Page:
conferred with the State committee in San Francisco to see if they 
knew who might take Crouch's place. 

Mr. Tavenner. AMio were on the State committee at that time? 

Dr. May. I never met with the State committee, so I don't know 
who were on the State committee from direct knowledge, but I know 
who were some of the State officials. 

Mr. Tavenner. Who were the State officials? 

Dr. May. William Schneiderman was one; Louise Todd was 
another; .^Vnita ^Tiitney was one. I assume they were on the State 
committee. 

Mr. Tavenner. Because of the official positions which they held? 

Dr. May. Yes; but it doesn't necessarily follow that they were. 
I don't know. Alay I explain something about this State committee, 
because otherwise my evidence may be confusing on this point. 

Mr. Tavenner. Yes. 

Dr. May. Under the laws of California every political party has 
by law what is called a State executive committee, and this com- 
mittee consists by law of all candidates of the political party who 
were on the ballot in the previous election, plus certain other people 
elected in the primaries, because California has direct a primary law. 

I was on this committee because I ran for office on the Communist 
Party ticket, but that was not the State committee in the sense that 
I have been speaking of it. This State committee was a fiction. 

The other officials in San Francisco, there was a man named Rudy 
Lambert and his brother, Walter Lambert. There was another man — 
just give me a mmute and I will remember his name. He was organi- 
zational secretary in the State when I was organizational secretary 

7G878— 51 



3482 COMMUNIiST IKFILTRATTONi OF ATOMIC BOMB PROJECT 

in the county. I am sorry, but his name just doesn't come to my 
mind. I know the man perfectly well. I haven't forgotten it, but 
it doesn't come to my mind at the moment. 

Mr. Tavenner. Let me ask you some questions as to the duties 
of an organizational secretary. Among your duties was the duty of 
collecting dues and transmitting the dues received from the various 
branches of the Communist Party in Alameda County; is that correct? 

Dr. May. The money was collected by the branches, and I would 
only get the lump sums. 

Mr. Tavenner. How were those sums paid to you, by check or in 
cash? 

Dr. May. In cash. 

Mr. Tavenner. Wliat disposition did you make of them? 

Dr. May. When I became organizational secretary I set up a bank 
account m the name of the Commimist Party, and with my name as 
treasurer, and I signed checks "Kenneth May, trustee" — something 
of the sort. 

Mr. Tavenner. In what bank? 

Dr. May. I don't remember what bank it was. I could walk to it 
if I were in Oakland. 

Mr. Tavenner. Wliat street was it located on?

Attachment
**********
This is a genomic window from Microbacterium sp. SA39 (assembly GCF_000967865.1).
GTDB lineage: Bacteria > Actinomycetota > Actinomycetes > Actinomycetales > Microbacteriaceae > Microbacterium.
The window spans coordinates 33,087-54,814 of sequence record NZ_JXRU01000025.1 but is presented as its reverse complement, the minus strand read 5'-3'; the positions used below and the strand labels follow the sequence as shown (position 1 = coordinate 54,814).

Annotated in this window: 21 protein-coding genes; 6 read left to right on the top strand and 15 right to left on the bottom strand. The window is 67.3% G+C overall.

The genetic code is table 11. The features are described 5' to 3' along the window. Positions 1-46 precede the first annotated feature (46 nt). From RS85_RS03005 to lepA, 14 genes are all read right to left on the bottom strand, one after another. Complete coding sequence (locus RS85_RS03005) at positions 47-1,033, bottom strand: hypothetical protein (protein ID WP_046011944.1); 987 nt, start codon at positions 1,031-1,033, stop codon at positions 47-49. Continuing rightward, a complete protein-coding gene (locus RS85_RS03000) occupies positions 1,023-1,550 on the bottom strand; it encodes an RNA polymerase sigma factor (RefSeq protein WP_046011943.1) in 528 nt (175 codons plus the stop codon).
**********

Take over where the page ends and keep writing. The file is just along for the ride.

Dr. May. I don't even remember that. Broadway is the main 
street in Oakland, and our offices were near there, and probably the 
bank was on Broadway. 

Mr. Tavenner. How would you pay out of this fund? 

Dr. May. Write checks, and I kept a receipt book of funds 
received — just a record of the money that came m, so that you could 
balance the books. 

Mr. Tavenner. Do you have any of those records at this time? 

Dr. May. No, I don't. I didn't keep any of them. Of course, it 
would have been improper for me to do so. They were the party's 
property, not mine. 

Mr. Tavenner. Wlien you remitted to the State committee, to 
whom did you send the check? 

Dr. May. I am trymg to remember how I did that. I do remember 
for sure that I had a bank account. I can't conceive of my having a 
bank account without writmg checks, but I don't actually remember 
an mstance where I wrote a check. I suppose I would make out the 
check to the State committee of the Communist Party. It is con- 
ceivable I might have wi-itten the check to "Cash" and taken the 
money to San Francisco, I am not sure. We took out a certain 
percentage of the dues and kept them and sent a certain percentage to 
the State office. 

Mr. Tavenner. Did you make any remittance to the national 
headquarters in New York? 

Dr. May. We didn't. The State committee might have, but we 
just sent dii'ect to the State. 

Mr. Tavenner. Can you recall to whom you accounted in the 
State organization for the funds which came into your hands? 

Dr. May. I am going to be embarrassed if I can't remember this 
man's name. There is no reason in the world why I should not 
remember it. 

Mr. Sachs. Could we pass that, Mr. Tavenner? 

Air. Tavenner. Have you given us the names of all the members 
of the State committee whose names you can recall? 



COMJVItrasrrST IISTFILTRATIOIS:! OF ATOMIC BOMB PROJECT 3483 

Dr. May. I have given j'ou the names of all the officials over there 
that I knew — I am not sm-e they were members of the State committee, 
but they are the officials — ^except the name I am going to try to remem- 
ber if I can.